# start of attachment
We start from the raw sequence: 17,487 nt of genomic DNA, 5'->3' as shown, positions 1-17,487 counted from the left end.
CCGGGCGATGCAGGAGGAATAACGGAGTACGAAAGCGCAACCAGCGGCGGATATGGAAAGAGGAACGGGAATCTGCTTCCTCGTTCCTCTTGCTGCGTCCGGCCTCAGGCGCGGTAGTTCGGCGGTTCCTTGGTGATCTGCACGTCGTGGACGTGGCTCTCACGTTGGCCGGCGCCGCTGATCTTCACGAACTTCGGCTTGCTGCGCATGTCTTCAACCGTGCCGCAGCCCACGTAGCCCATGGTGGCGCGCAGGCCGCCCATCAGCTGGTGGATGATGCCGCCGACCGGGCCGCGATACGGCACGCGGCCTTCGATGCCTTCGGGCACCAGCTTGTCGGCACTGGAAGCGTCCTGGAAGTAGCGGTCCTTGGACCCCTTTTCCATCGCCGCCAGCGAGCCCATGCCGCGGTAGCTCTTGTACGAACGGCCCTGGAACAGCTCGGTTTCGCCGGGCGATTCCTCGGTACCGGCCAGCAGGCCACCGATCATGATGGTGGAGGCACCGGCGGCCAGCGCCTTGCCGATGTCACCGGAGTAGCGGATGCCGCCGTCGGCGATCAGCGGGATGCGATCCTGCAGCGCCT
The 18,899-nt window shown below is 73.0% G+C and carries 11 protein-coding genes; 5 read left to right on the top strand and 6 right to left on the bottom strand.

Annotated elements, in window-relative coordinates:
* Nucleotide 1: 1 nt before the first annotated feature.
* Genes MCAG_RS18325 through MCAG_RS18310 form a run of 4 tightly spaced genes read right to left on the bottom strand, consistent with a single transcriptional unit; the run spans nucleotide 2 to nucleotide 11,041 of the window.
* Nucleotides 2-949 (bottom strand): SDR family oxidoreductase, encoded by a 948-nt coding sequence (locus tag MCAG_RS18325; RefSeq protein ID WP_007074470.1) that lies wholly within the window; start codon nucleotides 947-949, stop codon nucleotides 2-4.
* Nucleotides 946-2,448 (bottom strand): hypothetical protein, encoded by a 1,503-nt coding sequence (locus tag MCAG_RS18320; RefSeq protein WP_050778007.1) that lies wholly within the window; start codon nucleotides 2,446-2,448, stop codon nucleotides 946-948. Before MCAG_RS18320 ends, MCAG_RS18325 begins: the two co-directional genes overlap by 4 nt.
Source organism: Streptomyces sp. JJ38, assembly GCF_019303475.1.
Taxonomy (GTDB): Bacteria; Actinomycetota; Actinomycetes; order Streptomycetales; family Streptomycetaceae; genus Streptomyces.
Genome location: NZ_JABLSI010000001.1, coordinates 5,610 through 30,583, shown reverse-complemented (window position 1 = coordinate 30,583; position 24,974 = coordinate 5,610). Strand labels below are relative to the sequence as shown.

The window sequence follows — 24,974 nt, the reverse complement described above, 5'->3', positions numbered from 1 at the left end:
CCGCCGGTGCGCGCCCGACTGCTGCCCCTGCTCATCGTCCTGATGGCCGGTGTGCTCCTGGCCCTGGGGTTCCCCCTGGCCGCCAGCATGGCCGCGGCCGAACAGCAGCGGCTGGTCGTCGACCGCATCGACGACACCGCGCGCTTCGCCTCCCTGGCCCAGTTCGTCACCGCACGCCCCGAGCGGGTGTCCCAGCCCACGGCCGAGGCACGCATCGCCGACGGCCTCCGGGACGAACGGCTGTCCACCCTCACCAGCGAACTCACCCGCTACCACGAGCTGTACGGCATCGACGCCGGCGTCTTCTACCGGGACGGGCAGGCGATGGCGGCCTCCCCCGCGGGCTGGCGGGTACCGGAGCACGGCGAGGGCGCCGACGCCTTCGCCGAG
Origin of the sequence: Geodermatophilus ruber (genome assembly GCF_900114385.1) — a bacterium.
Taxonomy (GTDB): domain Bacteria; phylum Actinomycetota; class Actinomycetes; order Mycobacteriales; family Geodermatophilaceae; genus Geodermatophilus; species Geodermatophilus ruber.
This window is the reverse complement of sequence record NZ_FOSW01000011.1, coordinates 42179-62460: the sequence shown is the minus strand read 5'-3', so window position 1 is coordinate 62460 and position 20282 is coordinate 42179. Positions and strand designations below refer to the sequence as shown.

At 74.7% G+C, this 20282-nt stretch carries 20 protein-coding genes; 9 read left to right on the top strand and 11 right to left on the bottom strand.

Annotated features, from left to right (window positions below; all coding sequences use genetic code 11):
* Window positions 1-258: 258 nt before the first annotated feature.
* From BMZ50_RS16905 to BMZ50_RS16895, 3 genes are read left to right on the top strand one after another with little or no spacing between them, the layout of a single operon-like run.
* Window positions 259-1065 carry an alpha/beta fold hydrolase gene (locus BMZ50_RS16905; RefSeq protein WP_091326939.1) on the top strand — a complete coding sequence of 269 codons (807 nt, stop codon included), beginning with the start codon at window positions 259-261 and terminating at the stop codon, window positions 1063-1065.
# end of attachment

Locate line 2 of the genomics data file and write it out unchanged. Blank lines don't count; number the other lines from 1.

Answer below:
CCGGGCGATGCAGGAGGAATAACGGAGTACGAAAGCGCAACCAGCGGCGGATATGGAAAGAGGAACGGGAATCTGCTTCCTCGTTCCTCTTGCTGCGTCCGGCCTCAGGCGCGGTAGTTCGGCGGTTCCTTGGTGATCTGCACGTCGTGGACGTGGCTCTCACGTTGGCCGGCGCCGCTGATCTTCACGAACTTCGGCTTGCTGCGCATGTCTTCAACCGTGCCGCAGCCCACGTAGCCCATGGTGGCGCGCAGGCCGCCCATCAGCTGGTGGATGATGCCGCCGACCGGGCCGCGATACGGCACGCGGCCTTCGATGCCTTCGGGCACCAGCTTGTCGGCACTGGAAGCGTCCTGGAAGTAGCGGTCCTTGGACCCCTTTTCCATCGCCGCCAGCGAGCCCATGCCGCGGTAGCTCTTGTACGAACGGCCCTGGAACAGCTCGGTTTCGCCGGGCGATTCCTCGGTACCGGCCAGCAGGCCACCGATCATGATGGTGGAGGCACCGGCGGCCAGCGCCTTGCCGATGTCACCGGAGTAGCGGATGCCGCCGTCGGCGATCAGCGGGATGCGATCCTGCAGCGCCT